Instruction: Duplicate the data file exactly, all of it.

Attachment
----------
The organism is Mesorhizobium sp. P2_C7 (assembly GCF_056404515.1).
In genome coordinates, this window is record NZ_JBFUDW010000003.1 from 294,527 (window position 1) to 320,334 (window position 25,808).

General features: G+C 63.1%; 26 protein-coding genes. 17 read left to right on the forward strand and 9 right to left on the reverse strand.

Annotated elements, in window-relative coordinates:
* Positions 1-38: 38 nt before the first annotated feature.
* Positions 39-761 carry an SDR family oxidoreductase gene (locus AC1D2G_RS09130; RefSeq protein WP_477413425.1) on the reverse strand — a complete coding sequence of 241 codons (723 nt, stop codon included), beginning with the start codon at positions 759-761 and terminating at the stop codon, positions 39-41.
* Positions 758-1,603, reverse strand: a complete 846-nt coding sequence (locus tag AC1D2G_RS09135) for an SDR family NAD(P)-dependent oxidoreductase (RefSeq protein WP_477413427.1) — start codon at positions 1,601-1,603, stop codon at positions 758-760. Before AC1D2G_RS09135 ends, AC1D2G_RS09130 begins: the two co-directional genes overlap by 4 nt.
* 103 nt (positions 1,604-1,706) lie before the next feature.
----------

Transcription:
The organism is Mesorhizobium sp. P2_C7 (assembly GCF_056404515.1).
In genome coordinates, this window is record NZ_JBFUDW010000003.1 from 294,527 (window position 1) to 320,334 (window position 25,808).

General features: G+C 63.1%; 26 protein-coding genes. 17 read left to right on the forward strand and 9 right to left on the reverse strand.

Annotated elements, in window-relative coordinates:
* Positions 1-38: 38 nt before the first annotated feature.
* Positions 39-761 carry an SDR family oxidoreductase gene (locus AC1D2G_RS09130; RefSeq protein WP_477413425.1) on the reverse strand — a complete coding sequence of 241 codons (723 nt, stop codon included), beginning with the start codon at positions 759-761 and terminating at the stop codon, positions 39-41.
* Positions 758-1,603, reverse strand: a complete 846-nt coding sequence (locus tag AC1D2G_RS09135) for an SDR family NAD(P)-dependent oxidoreductase (RefSeq protein WP_477413427.1) — start codon at positions 1,601-1,603, stop codon at positions 758-760. Before AC1D2G_RS09135 ends, AC1D2G_RS09130 begins: the two co-directional genes overlap by 4 nt.
* 103 nt (positions 1,604-1,706) lie before the next feature.